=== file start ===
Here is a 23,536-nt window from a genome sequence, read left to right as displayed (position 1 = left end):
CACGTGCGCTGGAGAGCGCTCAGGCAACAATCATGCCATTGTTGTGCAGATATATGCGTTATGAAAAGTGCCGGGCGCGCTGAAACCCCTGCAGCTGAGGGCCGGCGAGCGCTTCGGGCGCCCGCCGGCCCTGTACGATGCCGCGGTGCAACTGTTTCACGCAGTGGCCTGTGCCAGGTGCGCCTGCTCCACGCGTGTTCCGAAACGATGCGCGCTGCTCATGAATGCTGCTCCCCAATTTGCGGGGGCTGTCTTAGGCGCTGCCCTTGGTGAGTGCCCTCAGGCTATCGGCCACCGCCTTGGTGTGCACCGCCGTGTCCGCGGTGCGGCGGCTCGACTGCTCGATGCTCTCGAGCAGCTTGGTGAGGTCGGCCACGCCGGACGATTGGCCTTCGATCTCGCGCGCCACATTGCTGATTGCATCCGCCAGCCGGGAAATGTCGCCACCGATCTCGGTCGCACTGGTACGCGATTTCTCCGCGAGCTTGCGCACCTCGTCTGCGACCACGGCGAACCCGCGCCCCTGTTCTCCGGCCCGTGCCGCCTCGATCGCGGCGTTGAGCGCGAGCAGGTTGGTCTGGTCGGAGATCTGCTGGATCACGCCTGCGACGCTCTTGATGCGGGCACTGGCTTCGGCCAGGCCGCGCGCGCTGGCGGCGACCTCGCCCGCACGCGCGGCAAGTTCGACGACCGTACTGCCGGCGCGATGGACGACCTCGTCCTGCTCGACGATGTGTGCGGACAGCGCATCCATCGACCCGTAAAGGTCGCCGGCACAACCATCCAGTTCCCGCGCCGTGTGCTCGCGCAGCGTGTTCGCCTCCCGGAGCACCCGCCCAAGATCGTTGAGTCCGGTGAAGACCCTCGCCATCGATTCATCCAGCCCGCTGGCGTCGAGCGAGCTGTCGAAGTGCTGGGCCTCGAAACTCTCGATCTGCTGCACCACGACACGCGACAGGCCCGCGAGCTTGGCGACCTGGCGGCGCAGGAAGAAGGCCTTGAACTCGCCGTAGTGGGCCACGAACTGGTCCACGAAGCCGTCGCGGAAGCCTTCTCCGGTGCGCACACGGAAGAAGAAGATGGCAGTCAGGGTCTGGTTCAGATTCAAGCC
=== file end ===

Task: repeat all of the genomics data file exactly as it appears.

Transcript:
Here is a 23,536-nt window from a genome sequence, read left to right as displayed (position 1 = left end):
CACGTGCGCTGGAGAGCGCTCAGGCAACAATCATGCCATTGTTGTGCAGATATATGCGTTATGAAAAGTGCCGGGCGCGCTGAAACCCCTGCAGCTGAGGGCCGGCGAGCGCTTCGGGCGCCCGCCGGCCCTGTACGATGCCGCGGTGCAACTGTTTCACGCAGTGGCCTGTGCCAGGTGCGCCTGCTCCACGCGTGTTCCGAAACGATGCGCGCTGCTCATGAATGCTGCTCCCCAATTTGCGGGGGCTGTCTTAGGCGCTGCCCTTGGTGAGTGCCCTCAGGCTATCGGCCACCGCCTTGGTGTGCACCGCCGTGTCCGCGGTGCGGCGGCTCGACTGCTCGATGCTCTCGAGCAGCTTGGTGAGGTCGGCCACGCCGGACGATTGGCCTTCGATCTCGCGCGCCACATTGCTGATTGCATCCGCCAGCCGGGAAATGTCGCCACCGATCTCGGTCGCACTGGTACGCGATTTCTCCGCGAGCTTGCGCACCTCGTCTGCGACCACGGCGAACCCGCGCCCCTGTTCTCCGGCCCGTGCCGCCTCGATCGCGGCGTTGAGCGCGAGCAGGTTGGTCTGGTCGGAGATCTGCTGGATCACGCCTGCGACGCTCTTGATGCGGGCACTGGCTTCGGCCAGGCCGCGCGCGCTGGCGGCGACCTCGCCCGCACGCGCGGCAAGTTCGACGACCGTACTGCCGGCGCGATGGACGACCTCGTCCTGCTCGACGATGTGTGCGGACAGCGCATCCATCGACCCGTAAAGGTCGCCGGCACAACCATCCAGTTCCCGCGCCGTGTGCTCGCGCAGCGTGTTCGCCTCCCGGAGCACCCGCCCAAGATCGTTGAGTCCGGTGAAGACCCTCGCCATCGATTCATCCAGCCCGCTGGCGTCGAGCGAGCTGTCGAAGTGCTGGGCCTCGAAACTCTCGATCTGCTGCACCACGACACGCGACAGGCCCGCGAGCTTGGCGACCTGGCGGCGCAGGAAGAAGGCCTTGAACTCGCCGTAGTGGGCCACGAACTGGTCCACGAAGCCGTCGCGGAAGCCTTCTCCGGTGCGCACACGGAAGAAGAAGATGGCAGTCAGGGTCTGGTTCAGATTCAAGCC